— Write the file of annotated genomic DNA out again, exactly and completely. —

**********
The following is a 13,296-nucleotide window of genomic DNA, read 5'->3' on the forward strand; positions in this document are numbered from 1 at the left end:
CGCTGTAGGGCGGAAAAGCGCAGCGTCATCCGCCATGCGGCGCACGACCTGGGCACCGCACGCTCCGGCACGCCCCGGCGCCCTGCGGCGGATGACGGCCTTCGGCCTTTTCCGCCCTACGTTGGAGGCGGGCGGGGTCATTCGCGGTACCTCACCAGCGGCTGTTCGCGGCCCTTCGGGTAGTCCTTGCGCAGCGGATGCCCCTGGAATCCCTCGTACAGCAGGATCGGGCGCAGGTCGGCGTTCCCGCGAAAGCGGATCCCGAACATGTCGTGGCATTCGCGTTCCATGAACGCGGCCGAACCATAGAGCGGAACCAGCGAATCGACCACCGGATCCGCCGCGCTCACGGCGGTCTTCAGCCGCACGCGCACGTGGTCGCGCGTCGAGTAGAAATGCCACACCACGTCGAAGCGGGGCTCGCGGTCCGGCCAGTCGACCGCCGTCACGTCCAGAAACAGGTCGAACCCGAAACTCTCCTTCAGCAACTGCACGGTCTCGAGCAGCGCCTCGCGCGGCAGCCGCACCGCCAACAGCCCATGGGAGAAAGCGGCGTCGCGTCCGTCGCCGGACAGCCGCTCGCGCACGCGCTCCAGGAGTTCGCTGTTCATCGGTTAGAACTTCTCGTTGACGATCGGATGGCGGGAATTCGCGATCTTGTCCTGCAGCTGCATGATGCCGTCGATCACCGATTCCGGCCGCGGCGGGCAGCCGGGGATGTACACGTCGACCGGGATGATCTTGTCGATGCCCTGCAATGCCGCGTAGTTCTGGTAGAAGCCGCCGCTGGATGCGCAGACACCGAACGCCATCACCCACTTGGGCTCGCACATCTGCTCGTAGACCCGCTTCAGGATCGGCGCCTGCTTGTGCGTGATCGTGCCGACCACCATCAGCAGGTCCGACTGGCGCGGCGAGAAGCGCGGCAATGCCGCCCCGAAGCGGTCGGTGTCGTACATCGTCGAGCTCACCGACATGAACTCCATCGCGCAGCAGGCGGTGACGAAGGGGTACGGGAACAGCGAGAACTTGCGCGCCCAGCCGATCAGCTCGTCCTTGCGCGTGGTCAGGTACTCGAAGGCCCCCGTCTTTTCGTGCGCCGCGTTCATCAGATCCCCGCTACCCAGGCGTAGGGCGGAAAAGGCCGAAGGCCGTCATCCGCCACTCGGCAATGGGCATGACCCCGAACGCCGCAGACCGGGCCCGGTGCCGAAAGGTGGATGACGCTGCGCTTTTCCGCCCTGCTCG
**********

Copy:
The following is a 13,296-nucleotide window of genomic DNA, read 5'->3' on the forward strand; positions in this document are numbered from 1 at the left end:
CGCTGTAGGGCGGAAAAGCGCAGCGTCATCCGCCATGCGGCGCACGACCTGGGCACCGCACGCTCCGGCACGCCCCGGCGCCCTGCGGCGGATGACGGCCTTCGGCCTTTTCCGCCCTACGTTGGAGGCGGGCGGGGTCATTCGCGGTACCTCACCAGCGGCTGTTCGCGGCCCTTCGGGTAGTCCTTGCGCAGCGGATGCCCCTGGAATCCCTCGTACAGCAGGATCGGGCGCAGGTCGGCGTTCCCGCGAAAGCGGATCCCGAACATGTCGTGGCATTCGCGTTCCATGAACGCGGCCGAACCATAGAGCGGAACCAGCGAATCGACCACCGGATCCGCCGCGCTCACGGCGGTCTTCAGCCGCACGCGCACGTGGTCGCGCGTCGAGTAGAAATGCCACACCACGTCGAAGCGGGGCTCGCGGTCCGGCCAGTCGACCGCCGTCACGTCCAGAAACAGGTCGAACCCGAAACTCTCCTTCAGCAACTGCACGGTCTCGAGCAGCGCCTCGCGCGGCAGCCGCACCGCCAACAGCCCATGGGAGAAAGCGGCGTCGCGTCCGTCGCCGGACAGCCGCTCGCGCACGCGCTCCAGGAGTTCGCTGTTCATCGGTTAGAACTTCTCGTTGACGATCGGATGGCGGGAATTCGCGATCTTGTCCTGCAGCTGCATGATGCCGTCGATCACCGATTCCGGCCGCGGCGGGCAGCCGGGGATGTACACGTCGACCGGGATGATCTTGTCGATGCCCTGCAATGCCGCGTAGTTCTGGTAGAAGCCGCCGCTGGATGCGCAGACACCGAACGCCATCACCCACTTGGGCTCGCACATCTGCTCGTAGACCCGCTTCAGGATCGGCGCCTGCTTGTGCGTGATCGTGCCGACCACCATCAGCAGGTCCGACTGGCGCGGCGAGAAGCGCGGCAATGCCGCCCCGAAGCGGTCGGTGTCGTACATCGTCGAGCTCACCGACATGAACTCCATCGCGCAGCAGGCGGTGACGAAGGGGTACGGGAACAGCGAGAACTTGCGCGCCCAGCCGATCAGCTCGTCCTTGCGCGTGGTCAGGTACTCGAAGGCCCCCGTCTTTTCGTGCGCCGCGTTCATCAGATCCCCGCTACCCAGGCGTAGGGCGGAAAAGGCCGAAGGCCGTCATCCGCCACTCGGCAATGGGCATGACCCCGAACGCCGCAGACCGGGCCCGGTGCCGAAAGGTGGATGACGCTGCGCTTTTCCGCCCTGCTCG